Have you written any series characters? What’s their appeal for you?
Yes, my character Lady Claire Trevelyan has 12 books, Daisy and Freddie Linden will have 6 books, and I’ve spun off a 4-volume novella miniseries featuring minor characters. In my Amish women’s fiction novels, all 9 books take place in one township, so there are several series characters. If I can create a person whom people really like, readers will follow her through thick and thin. And I have the opportunity to delve deeply into her past, her motivations, and keep her learning from her experiences, which makes it fun both for me and for readers.
You’ve moved into the independent publishing world from traditional publishing. What has that been like?
I sold my first book to Harlequin in 2002 and wrote 6 romances and one single title for them. I moved to Hachette in 2008 and did 15 single titles with them. I began indie publishing in 2011 with Lady of Devices, my MFA thesis and the first book in the Magnificent Devices series. Ten publishers had turned it down because “we don’t know how to market steampunk.” Well, I did! By 2012 the third book had come out and between indie work and my contracted novels, I was literally too busy to go to my Silicon Valley day job. I quit to write full time and by 2015 had crossed the six-figure income threshold. I was hybrid with Hachette until 2015, and then when my option book was turned down, I went fully indie and published it myself 🙂 There have been ups and downs, of course, but this is what I was born to do.
Do you prefer music, silence, or some other noise in the background when you write? If music, what kind?
Silence. There is a movie running in my head and having another soundtrack in addition to the mayhem already going on in there would make me crazy.
Many writers also put their creativity to use in ways other than writing. Do you consider yourself a “creative person?” What other creative outlets do you have?
Besides writing, I sew historical costumes (Mum taught me to sew when I was five), quilt, play piano and Celtic harp, and paint in watercolors. Well, I’m learning that last one. There is a reason that my sleuth, Daisy Linden, is a watercolorist. Painters really do see the world differently.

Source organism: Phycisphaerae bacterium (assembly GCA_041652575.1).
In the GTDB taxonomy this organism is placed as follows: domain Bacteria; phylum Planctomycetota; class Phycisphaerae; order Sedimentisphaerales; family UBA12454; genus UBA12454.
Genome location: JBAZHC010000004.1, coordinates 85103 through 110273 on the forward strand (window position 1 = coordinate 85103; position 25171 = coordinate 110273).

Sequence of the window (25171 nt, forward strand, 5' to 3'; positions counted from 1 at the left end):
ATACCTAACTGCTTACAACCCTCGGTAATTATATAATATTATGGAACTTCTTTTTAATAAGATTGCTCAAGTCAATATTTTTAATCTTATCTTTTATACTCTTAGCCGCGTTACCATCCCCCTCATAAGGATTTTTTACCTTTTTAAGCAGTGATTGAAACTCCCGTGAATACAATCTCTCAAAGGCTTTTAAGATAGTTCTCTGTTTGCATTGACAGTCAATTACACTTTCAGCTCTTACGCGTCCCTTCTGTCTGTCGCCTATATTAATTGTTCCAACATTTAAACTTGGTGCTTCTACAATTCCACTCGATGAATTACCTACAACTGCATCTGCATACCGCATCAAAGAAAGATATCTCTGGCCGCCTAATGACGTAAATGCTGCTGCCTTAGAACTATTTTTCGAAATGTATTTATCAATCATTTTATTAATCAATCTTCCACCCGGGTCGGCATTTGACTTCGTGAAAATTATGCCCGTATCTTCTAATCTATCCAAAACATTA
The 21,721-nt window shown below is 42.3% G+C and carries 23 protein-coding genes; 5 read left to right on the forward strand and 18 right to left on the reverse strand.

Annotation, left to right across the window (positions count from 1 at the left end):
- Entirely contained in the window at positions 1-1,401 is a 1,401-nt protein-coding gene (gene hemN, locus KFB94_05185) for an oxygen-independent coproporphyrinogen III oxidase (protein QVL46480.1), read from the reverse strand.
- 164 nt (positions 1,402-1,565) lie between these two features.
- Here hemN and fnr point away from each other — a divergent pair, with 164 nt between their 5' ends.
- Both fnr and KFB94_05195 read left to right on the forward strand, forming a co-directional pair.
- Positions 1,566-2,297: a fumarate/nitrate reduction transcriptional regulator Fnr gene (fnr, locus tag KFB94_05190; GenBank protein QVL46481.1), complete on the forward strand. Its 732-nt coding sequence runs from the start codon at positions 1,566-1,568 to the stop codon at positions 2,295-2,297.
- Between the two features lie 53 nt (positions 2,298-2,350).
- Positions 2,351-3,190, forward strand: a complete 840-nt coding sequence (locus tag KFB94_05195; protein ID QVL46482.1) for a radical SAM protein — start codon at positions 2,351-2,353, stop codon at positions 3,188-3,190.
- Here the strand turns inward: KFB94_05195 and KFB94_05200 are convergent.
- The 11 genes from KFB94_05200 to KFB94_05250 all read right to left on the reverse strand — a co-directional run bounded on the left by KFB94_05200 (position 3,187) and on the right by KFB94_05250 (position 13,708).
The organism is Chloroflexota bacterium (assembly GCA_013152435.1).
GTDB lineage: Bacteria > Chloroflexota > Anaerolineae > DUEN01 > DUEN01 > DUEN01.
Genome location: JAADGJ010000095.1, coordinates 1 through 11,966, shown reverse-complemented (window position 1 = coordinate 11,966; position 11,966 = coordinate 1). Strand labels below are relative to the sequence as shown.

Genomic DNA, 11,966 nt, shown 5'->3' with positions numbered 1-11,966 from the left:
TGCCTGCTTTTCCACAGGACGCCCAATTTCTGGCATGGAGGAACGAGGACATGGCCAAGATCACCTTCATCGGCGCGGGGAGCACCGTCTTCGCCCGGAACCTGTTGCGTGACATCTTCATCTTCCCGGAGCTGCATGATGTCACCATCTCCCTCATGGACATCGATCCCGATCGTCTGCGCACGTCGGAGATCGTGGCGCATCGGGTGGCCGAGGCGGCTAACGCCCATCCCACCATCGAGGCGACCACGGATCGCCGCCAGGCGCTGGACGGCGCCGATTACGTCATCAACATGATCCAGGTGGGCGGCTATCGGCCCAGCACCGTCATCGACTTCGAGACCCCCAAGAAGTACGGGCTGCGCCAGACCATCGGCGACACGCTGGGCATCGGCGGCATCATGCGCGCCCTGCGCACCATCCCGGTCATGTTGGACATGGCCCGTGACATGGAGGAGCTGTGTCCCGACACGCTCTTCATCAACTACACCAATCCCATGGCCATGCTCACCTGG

Tell us about your other works, projects, publications, and what’s on the horizon next. This is the shameless self-promotion portion of the interview.
So many things on the horizon! Besides work on my dissertation for my PhD in Creative Writing from Lancaster University in the UK, I have a number of books coming out this year. My rights for my 6-book Amish series reverted from Hachette, so those will be coming out every month or so. The Engineer Wore Venetian Red comes out May 27. I’m in a Kickstarter called Shapers of Worlds that will hopefully be funded and come out this year. This is why I don’t get out much.
Wait—a PhD in Creative Writing? Tell us about that.
Well, down the hill from my house is an old ghost town called Holy City. It was founded by a religious con man called William Riker a century ago, and in the 1920s was raking in $100K a year, which back then was unheard-of wealth. But by 1969, the prophet was dead, and the town was gone—burned to the ground.
My husband came in one night and plunked a big cardboard box on the table. A deputy sheriff had given it to him because it had been kicking around in his attic for 25 years and he was tired of it. It had been part of an arrest years before. Lo and behold, the box was filled with original, never before seen documents from Holy City, some handwritten by the prophet and dated 1919! There were photographs, radio broadcast scripts, letters, sermons, and booklets of poetry by the prophet’s wife Lucille. “Wow,” I said. “This box is a dissertation waiting to happen.” And then the light bulb went on over my head.
At Lancaster, the dissertation is 100K words, divided into two parts: 80% is the novel, and 20% the exegesis, or the nonfiction accompanying work. My novel is a historical women’s fiction called The Comforter, both because that was how the inhabitants referred to the town, and because Riker believed he was the modern incarnation of the Holy Spirit. It’s told from two points of view: Clara, a young woman who comes to Holy City seeking a place to stay, and Lucille Riker, who was a prolific though unpublished poet and songwriter. My research website is here: http://rikersholycity.com .
For more about Shelley, find her online: